While J.B. Mauney grabbed all the headlines by riding Asteroid, Austin Meier moved up two spots in the world standings from eighth to sixth.
In a season in which L.J. Jenkins, who is ranked second in the world, is a Top 5 rider for the first time in his eight-year career, Meier is 122 points shy of doing the same for the second time in the past three years.
The ongoing storylines of 2012 have involved Valdiron de Oliveira, Silvano Alves, Mauney and, only recently, Jenkins. Meanwhile Meier has tallied up the third most attempts (65), has the fourth most qualified rides (33), tied for third with the most Top 5 finishes (6) and is fifth in money earned with $173,753.81.
He's one Top 10 finish away from being the fifth rider to reach double figures - twice he finished 11th - and on pace to surpass his career best of 14, which he did in 2010 when he finished second in the world behind Renato Nunes.
Meier is also among only nine of the 33 riders, who have ridden in 10 more Built Ford Tough Series events, to have a riding average of 50 percent or better. He's also one of only 10 riders to have competed in all 21 events, to this point.
Yet other than the week in which he won the event in Billings, Mont., Meier might be the least-talked-about rider in the Top 10.
Meier is unfazed.
"It's definitely a good time to be on a roll - no matter who you are," said Meier, who on three other occasions - Anaheim, Calif.; Arlington, Texas, and this past weekend San Antonio, Texas - has finished second in the average.
"I'm going to take this week off, do some things around the house, enjoy just being me - a country boy working on my hunting stuff and taking care of cows - and then keep going on that roll and try to win lots of money and lots of points."
Like Meier, three of the riders ahead of him in the world standings - Oliveira, Mauney and Guilherme Marchi - know what it's like to finish second in the world standings.
The four account for every second place finish as far back as 2005, but only Marchi has followed up with a world title.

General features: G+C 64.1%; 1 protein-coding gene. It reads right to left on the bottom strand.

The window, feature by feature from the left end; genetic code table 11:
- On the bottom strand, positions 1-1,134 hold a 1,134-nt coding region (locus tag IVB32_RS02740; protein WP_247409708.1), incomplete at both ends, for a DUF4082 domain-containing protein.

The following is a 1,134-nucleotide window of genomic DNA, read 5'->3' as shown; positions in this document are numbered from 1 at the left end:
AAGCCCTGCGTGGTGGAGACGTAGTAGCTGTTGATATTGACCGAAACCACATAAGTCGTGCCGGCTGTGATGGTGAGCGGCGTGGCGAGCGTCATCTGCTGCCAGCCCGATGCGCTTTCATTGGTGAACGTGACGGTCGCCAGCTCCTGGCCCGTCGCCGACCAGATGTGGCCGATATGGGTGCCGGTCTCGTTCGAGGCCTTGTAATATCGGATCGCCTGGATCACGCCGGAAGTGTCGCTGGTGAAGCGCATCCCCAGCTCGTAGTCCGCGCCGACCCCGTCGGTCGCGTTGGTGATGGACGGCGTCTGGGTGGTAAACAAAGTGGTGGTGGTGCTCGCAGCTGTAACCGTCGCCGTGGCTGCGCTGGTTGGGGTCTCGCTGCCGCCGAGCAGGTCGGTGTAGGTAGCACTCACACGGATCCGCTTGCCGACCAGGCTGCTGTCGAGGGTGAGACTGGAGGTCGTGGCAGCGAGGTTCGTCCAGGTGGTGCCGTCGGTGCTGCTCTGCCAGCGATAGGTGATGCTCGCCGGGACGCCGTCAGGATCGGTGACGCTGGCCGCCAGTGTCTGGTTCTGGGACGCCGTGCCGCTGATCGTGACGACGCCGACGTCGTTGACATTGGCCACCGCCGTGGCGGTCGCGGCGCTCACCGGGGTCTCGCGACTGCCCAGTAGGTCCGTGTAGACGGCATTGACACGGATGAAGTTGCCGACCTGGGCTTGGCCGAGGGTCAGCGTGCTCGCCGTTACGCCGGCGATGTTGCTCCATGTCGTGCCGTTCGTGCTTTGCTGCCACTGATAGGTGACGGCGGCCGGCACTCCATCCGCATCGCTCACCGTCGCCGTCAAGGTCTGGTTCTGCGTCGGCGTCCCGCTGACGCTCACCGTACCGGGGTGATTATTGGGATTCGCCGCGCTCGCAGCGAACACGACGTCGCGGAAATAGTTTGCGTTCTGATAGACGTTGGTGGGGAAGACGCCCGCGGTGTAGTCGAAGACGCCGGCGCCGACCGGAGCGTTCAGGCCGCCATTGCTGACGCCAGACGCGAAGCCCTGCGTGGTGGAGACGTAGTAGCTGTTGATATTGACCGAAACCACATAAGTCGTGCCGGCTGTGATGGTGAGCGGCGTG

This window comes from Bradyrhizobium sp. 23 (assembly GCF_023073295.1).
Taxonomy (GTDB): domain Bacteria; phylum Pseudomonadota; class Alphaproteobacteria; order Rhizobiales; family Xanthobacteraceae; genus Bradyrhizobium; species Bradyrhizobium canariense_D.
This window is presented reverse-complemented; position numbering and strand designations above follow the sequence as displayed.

"Compared to some of the other guys in there I haven't done my job good enough to be in the limelight too much." -- Austin Meier.
Like Meier (2010), Oliveira (2011) and Mauney (2008, 2009) are still pursuing the elusive gold buckle and the $1 million bonus that comes with being the World Champion. But Meier is almost never considered an equal.
In fact, he's been criticized for having poor mechanics and relying on his grit and effort.
However, PBR co-founder and current livestock director Cody Lambert has said, in the past, that Meier ought to be heralded for "trying his butt off every time" he nods his head.
"I really don't care if I was ignored or not or whatever," Meier said. "Really, compared to some of the other guys in there I haven't done my job good enough to be in the limelight too much. I need to be stepping it up and getting into the Top 5.
"Long story short, I'm having fun riding bulls - doing something I love - and I had a great summer. I went to a bunch of Touring Pro Division events and had great success throughout the summer, won lots of money and stayed in a groove."
Even from a career standpoint, Meier has the fourth most Top 5 finishes (39) among the current Top 10 riders in the world standings.
This year, Meier surpassed $1 million in career earnings and is currently at $1,113,762.40, which is 22nd on the all-time list of money earners.
By season's end he'll be well into the Top 20. He's earned nearly $850,000 in the past four season and there's still a quarter of the 2012 regular-season remaining as well as the World Finals, which is the richest event in bull riding.
Just this weekend he went 3-for-4 and took home $17,000.
It was good outing for the 25-year-old from Oklahoma. A week earlier, in Tulsa, Okla., he went 0-for-the-weekend and fell another 458 points behind Oliveira. This week he gained back 687.75 points by the end of the Bass Pro Shops Chute Out.
Meier said he's not trying to make any sort of statement with regard to being mentioned when the conversation turns to the list of contenders. Instead, he said, "It's plain and simple, I'm there to just ride bulls."
It's not about winning every event or winning every round - though he tries. Alves has proven it's about covering more bulls than anyone else on tour.
There are seven BFTS events remaining between now and the Finals. To this point, he's averaged 291 points per event, which is a number he'll have to increase in the next two months to have any chance of being within 1,000 points of the No. 1 spot when he arrives in Las Vegas.
He'll have to cut down on his 0-for-the-weekend stat, which is at five.
Of the five riders ranked ahead of him only Mauney, who went 0-for-the-weekend four times and missed three events, and Marchi, who has gone without a ride seven times, have had more scoreless weekends.
He's started off 11 of 21 events with a qualified ride in the opening round, including five of the past seven, which is a trend he needs to continue.
"Hopefully after this last weekend it'll put me closer in that race," Meier said. "I need to have more weekends like this if I'm going to truly be in that race, come the Finals. One thing about it is that you just do it one bull at a time, one weekend at a time and at the end of the year you find out where you're at."
Follow Keith Ryan Cartwright on Twitter @PBR_KRC.
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